HVAC ducts are used to convey air within buildings and can become unclean and unsanitary over time, requiring the services of a specialist team or company to rectify. Ductwork can be complex in size, shape and direction, and the most optimal way to clean ducts is the use of a high-tech robot.
By Craig J R Thomas, JettyRobot Ambassador, HVAC/R Coating Specialist & Senior Managing Consultant – The Pipe-Sol Consultancy Ltd
A duct is a conduit (pipe, passage or tube) by which air is delivered and/or removed in heating, ventilation, and air conditioning (HVAC) systems. A system of ducts in a residential or institutional building or an industrial or commercial unit is called ductwork. Today’s ductwork can find its origins in China and Greece in the 7th century, when a system of chimneys and flues were used to convey heated air into buildings whilst keeping them free of smoke. Ducts can be found everywhere from super yachts to sky scrapers, hotels to hospitals, oil refineries to oil rigs. Onshore, offshore. From privately owned buildings to government controlled infrastructure. Ducts can be circular-, rectangular- or square-shaped ranging from approximately 2.5 inches (63.5 mm) in diameter for circular ducts to over 48 inches (1,220 mm). Duct diameter/sizes will obviously vary with shape, and what local/regional regulatory and insurance standards will permit.
Clean ducts, improved air quality, better performance
Over time, ductwork can become dirty, blocked or contaminated to the point that may result in poor air quality, compromised heat exchange or fume extraction, and inefficient HVAC unit operation. Dust, grease and other particulates can also be flammable. What is the solution? All ducts should be regularly inspected and cleaned, with many now being disinfected more frequently and aggressively since the Coronavirus Pandemic of 2020/21.
There is very little information in the public domain regarding the history of duct cleaning – its origins and the methods traditionally used. What is known is that the creation of HVAC systems lead to the implementation and birth of an industry responsible for duct cleaning, and this industry has simply grown and grown. The relationship of these two integral parts of ultimately one industry is symbiotic.
In a report prepared for the US Environmental Protection Agency (EPA) published in 2005, it was estimated that the air duct cleaning in the United States generates revenues of USD 4.0 billion annually and that the cost of commercial and institutional building remediation to improve Indoor Air Quality (primarily for HVAC systems) amounted to USD 2.9 billion per year. At this time, the split between residential and commercial air duct cleaning was 1:31. If it is assumed that the US market represents ca. 40% of the global market, taking into account inflation and using the same split, this means that the global revenues from air duct cleaning in 2022 are in the region of USD 16.1 billion per annum with USD 12.1 billion being generated from the commercial market.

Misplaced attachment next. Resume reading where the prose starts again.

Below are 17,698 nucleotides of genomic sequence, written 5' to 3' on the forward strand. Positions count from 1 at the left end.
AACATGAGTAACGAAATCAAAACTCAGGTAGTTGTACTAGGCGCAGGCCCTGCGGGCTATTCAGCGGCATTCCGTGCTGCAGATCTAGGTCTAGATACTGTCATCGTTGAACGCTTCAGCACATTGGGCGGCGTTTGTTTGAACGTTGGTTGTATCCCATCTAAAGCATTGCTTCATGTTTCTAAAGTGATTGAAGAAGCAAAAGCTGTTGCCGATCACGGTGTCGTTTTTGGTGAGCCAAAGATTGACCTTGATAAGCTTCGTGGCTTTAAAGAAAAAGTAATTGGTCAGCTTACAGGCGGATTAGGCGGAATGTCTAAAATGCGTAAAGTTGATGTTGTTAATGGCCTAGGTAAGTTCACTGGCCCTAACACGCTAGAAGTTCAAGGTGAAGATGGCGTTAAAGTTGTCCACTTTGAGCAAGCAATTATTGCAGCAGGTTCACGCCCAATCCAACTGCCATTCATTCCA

When plans for modern residential/commercial buildings and industrial facilities are drawn up, ongoing maintenance of HVAC systems is always a design and operational consideration. With this in mind, ducts are normally installed in sections with access panels.
Ductwork can be manually cleaned, sometimes even requiring an expertly trained technician to enter the ventilation duct under strictly controlled supervision. Mechanical tools may be employed to assist the technician carry out duct cleaning and maintenance. Specialist companies tend to be employed to clean and maintain the ductwork in hospitals and hotels, airports and prisons, pharmaceutical concerns, sewerage treatment works and power stations as well as oil & gas and marine installations. The two most common ways to clean ducts are use of a pressurised “air hose/air whip” or “rotary brush” and a high-powered vacuum cleaner. These techniques require the ductwork to be constructed in sealed sections with access panels at either end. During the cleaning process, the ducts are normally placed under negative pressure so that dust and dirt is prevented from escaping.
Robotic duct cleaning technology